November Bass Map For Lake Jackson

Follow baitfish and the bass into the larger creeks.

Ronnie Garrison | October 27, 2022

Hunter Clay with a 3 1/2-lb. Lake Jackson spotted bass caught on location No. 6. The bass hit a Net Boy Baits jig that Hunter pitched under a floating dock.

Lake Jackson bass are on the move, following schools of shad into creeks as the water cools. Go into creeks and fish deep, rocky banks this month to catch spots and a few largemouth.

Jackson is an old Georgia Power Co. reservoir on the Alcovy and South rivers and forms the start of the Ocmulgee River. Its shoreline is lined with docks, rocks and blowdowns.

For years, Jackson was known for producing big largemouth, with 6- to 8-pounders caught in almost every winter club tournament. But changes in the late 1980s to how wastewater was treated reduced nutrient flows into reservoirs, and Jackson became much less fertile, going from pea soup green in the summer to very clear.

At about the same time, spotted bass were illegally introduced by midnight stockings, and they pretty much took over the lake, out-competing largemouth for food and spawning success. Now, a largemouth is not easy to catch, and they make up less than half the catch in tournaments. A bass over 4 pounds is rare these days on Jackson.

But you can catch lot of spotted bass to eat and find some largemouth this time of year by fishing for both species as they follow shad into creeks on their fall migration. Cooler waters in November make bass more active and easier to catch.

Travis Clay grew up fishing around Jackson and got started tournament fishing at 14 years old when a friend invited him to fish local club tournaments at Jackson Lake. He now fishes the Berry’s trail with his son, Hunter, along with ABA Region 72 tournaments, the Skeeter trail and local tournaments.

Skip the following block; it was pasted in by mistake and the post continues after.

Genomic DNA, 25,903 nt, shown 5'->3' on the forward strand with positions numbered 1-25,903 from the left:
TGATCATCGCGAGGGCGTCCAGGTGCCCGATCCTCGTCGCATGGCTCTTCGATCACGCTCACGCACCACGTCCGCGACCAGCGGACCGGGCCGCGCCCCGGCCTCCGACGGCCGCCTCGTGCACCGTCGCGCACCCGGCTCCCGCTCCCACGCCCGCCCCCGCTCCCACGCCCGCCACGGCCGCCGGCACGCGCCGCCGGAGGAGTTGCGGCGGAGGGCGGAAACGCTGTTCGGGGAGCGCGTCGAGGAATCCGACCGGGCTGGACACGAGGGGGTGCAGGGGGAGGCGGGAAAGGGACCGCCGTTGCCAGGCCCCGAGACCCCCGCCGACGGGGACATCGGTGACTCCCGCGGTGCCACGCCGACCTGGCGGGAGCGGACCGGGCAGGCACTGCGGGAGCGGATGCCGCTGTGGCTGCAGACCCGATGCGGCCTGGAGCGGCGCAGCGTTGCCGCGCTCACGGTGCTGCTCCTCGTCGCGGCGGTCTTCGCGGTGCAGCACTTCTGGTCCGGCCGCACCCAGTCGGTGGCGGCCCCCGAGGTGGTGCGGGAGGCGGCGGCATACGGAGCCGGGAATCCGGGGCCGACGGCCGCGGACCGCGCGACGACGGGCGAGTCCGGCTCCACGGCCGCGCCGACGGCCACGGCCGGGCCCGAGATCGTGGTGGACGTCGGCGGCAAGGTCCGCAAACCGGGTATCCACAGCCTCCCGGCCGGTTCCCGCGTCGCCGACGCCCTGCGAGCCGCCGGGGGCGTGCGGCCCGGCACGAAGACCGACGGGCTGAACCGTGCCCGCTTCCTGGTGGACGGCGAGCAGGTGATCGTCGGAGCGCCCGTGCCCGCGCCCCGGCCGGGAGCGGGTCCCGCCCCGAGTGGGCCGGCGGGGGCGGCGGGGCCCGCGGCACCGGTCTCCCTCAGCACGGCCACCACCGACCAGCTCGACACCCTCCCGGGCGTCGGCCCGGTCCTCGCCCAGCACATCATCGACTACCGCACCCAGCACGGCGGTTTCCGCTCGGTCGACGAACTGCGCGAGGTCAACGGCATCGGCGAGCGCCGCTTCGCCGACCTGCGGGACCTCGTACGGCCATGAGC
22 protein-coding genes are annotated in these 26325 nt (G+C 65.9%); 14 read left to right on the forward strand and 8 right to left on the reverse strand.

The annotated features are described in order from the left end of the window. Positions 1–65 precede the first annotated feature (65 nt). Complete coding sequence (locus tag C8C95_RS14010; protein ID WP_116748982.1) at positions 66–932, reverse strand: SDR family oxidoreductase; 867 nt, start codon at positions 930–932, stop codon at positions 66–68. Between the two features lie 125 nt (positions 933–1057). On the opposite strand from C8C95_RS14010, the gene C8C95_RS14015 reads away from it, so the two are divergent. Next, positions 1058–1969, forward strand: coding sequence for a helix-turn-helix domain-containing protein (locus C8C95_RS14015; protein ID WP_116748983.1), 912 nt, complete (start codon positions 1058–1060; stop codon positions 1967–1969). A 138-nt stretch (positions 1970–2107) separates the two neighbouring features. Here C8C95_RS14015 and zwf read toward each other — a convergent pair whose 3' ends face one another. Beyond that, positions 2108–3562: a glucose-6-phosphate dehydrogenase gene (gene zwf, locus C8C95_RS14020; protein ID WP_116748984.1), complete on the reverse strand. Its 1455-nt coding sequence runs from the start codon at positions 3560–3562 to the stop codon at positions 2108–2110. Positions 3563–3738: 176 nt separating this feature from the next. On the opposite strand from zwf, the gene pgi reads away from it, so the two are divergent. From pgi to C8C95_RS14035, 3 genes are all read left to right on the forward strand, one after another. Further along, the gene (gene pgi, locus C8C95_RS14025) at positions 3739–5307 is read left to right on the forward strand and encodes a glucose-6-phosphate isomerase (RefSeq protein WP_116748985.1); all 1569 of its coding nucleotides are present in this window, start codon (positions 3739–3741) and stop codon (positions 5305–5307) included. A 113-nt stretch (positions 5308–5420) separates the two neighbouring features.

“Hunter has been fishing with me since he could walk,” Travis said.  

And Travis has taught Hunter well. As a high-school freshman at Piedmont Academy, Hunter can pitch a jig under a dock with great skill and accuracy. And he knows how to change to the right lure and figure out where the fish are each day. He is hoping to start a high-school fishing team at Piedmont.

Travis and Hunter like fishing Lake Jackson in November.

“Bass are following shad into the creeks in the fall, and you can follow them and catch them on several baits,” Travis said.  

He targets major creeks on the lake and also similar places up the Alcovy River. The spots on the river are usually a little behind the creeks on the lake since the water is bigger and the migration a little later.

“You can catch fish on a variety of baits, but I like to fish fast so I choose moving baits, like crankbaits, topwater and spinnerbaits to start. But when I find the fish, I will slow down and pitch a jig,” Travis said.

When Hunter is with him, they fish different baits, and Hunter is very good at hitting any spots Travis misses, often with a slower-moving bait. The one-two punch often gets bass on follow-up casts that did not hit the faster-moving bait.

Travis and Hunter will have a jig, crankbait, topwater bait, hard and soft jerkbait and a spinnerbait tied on. Travis says the hard jerkbait is all Hunter, he does not fish one much, but Hunter catches a lot of fish on it.

Travis and Hunter took me to Jackson in mid-October on the coolest day of the fall so far, and they caught more than a dozen keeper bass in five hours. Most were small, but Hunter landed a 3.5-lb. spot. That catch would have done well in most local tournaments, since about 10 pounds has been a good tournament catch in them lately.

All the fish came off the locations listed below, although it was a little early for them. The cooler fall has made the fish move earlier than normal. They will be even better now and get better all month long.

No. 1: N 33º 23.925 – W 83º 49.020 — Go into Rock Creek and past the first smaller creek to the right. Straight ahead there is a creek that enters where Rock Creek turns to the left. Go to the upstream point, and start fishing into the smaller creek.

This is a good example of the kind of place Travis and Hunter target this time of year. The smaller creek draws shad in early, and they tend to follow the left rocky bank. It is a little deeper and offers both spots and largemouth good cover to hold in and ambush baitfish. Seawalls, docks, rocks and wood are all along this bank.